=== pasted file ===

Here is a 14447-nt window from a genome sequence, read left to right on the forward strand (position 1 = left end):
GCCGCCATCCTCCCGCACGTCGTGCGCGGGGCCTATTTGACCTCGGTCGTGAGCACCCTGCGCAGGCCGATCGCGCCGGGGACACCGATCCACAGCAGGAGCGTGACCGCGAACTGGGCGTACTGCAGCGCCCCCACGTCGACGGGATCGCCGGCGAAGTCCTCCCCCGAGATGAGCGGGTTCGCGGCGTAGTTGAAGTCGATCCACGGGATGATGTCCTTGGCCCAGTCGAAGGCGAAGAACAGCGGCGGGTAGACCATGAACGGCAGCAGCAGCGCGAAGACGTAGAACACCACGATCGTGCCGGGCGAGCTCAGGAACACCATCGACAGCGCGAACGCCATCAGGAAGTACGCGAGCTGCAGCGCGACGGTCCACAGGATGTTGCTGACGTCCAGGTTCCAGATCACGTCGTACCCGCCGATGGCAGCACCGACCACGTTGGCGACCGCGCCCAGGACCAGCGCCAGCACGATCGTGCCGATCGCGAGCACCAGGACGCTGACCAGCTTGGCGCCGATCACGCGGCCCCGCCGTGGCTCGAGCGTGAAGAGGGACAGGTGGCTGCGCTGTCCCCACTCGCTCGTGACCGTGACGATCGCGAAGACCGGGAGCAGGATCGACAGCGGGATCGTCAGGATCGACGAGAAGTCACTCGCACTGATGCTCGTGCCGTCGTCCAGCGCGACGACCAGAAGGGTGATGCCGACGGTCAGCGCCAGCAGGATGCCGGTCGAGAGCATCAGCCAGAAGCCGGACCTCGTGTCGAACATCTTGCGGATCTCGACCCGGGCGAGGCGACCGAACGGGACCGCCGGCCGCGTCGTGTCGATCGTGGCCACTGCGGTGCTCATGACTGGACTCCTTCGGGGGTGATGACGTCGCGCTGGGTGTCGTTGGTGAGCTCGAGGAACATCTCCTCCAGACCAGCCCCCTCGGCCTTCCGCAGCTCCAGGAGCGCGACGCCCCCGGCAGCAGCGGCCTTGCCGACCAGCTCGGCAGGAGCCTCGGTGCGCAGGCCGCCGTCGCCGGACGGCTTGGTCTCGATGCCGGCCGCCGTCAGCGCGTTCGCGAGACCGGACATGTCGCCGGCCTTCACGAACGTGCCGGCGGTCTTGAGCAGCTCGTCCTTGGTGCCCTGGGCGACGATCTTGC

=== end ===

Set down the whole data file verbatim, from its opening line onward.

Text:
Here is a 14447-nt window from a genome sequence, read left to right on the forward strand (position 1 = left end):
GCCGCCATCCTCCCGCACGTCGTGCGCGGGGCCTATTTGACCTCGGTCGTGAGCACCCTGCGCAGGCCGATCGCGCCGGGGACACCGATCCACAGCAGGAGCGTGACCGCGAACTGGGCGTACTGCAGCGCCCCCACGTCGACGGGATCGCCGGCGAAGTCCTCCCCCGAGATGAGCGGGTTCGCGGCGTAGTTGAAGTCGATCCACGGGATGATGTCCTTGGCCCAGTCGAAGGCGAAGAACAGCGGCGGGTAGACCATGAACGGCAGCAGCAGCGCGAAGACGTAGAACACCACGATCGTGCCGGGCGAGCTCAGGAACACCATCGACAGCGCGAACGCCATCAGGAAGTACGCGAGCTGCAGCGCGACGGTCCACAGGATGTTGCTGACGTCCAGGTTCCAGATCACGTCGTACCCGCCGATGGCAGCACCGACCACGTTGGCGACCGCGCCCAGGACCAGCGCCAGCACGATCGTGCCGATCGCGAGCACCAGGACGCTGACCAGCTTGGCGCCGATCACGCGGCCCCGCCGTGGCTCGAGCGTGAAGAGGGACAGGTGGCTGCGCTGTCCCCACTCGCTCGTGACCGTGACGATCGCGAAGACCGGGAGCAGGATCGACAGCGGGATCGTCAGGATCGACGAGAAGTCACTCGCACTGATGCTCGTGCCGTCGTCCAGCGCGACGACCAGAAGGGTGATGCCGACGGTCAGCGCCAGCAGGATGCCGGTCGAGAGCATCAGCCAGAAGCCGGACCTCGTGTCGAACATCTTGCGGATCTCGACCCGGGCGAGGCGACCGAACGGGACCGCCGGCCGCGTCGTGTCGATCGTGGCCACTGCGGTGCTCATGACTGGACTCCTTCGGGGGTGATGACGTCGCGCTGGGTGTCGTTGGTGAGCTCGAGGAACATCTCCTCCAGACCAGCCCCCTCGGCCTTCCGCAGCTCCAGGAGCGCGACGCCCCCGGCAGCAGCGGCCTTGCCGACCAGCTCGGCAGGAGCCTCGGTGCGCAGGCCGCCGTCGCCGGACGGCTTGGTCTCGATGCCGGCCGCCGTCAGCGCGTTCGCGAGACCGGACATGTCGCCGGCCTTCACGAACGTGCCGGCGGTCTTGAGCAGCTCGTCCTTGGTGCCCTGGGCGACGATCTTGC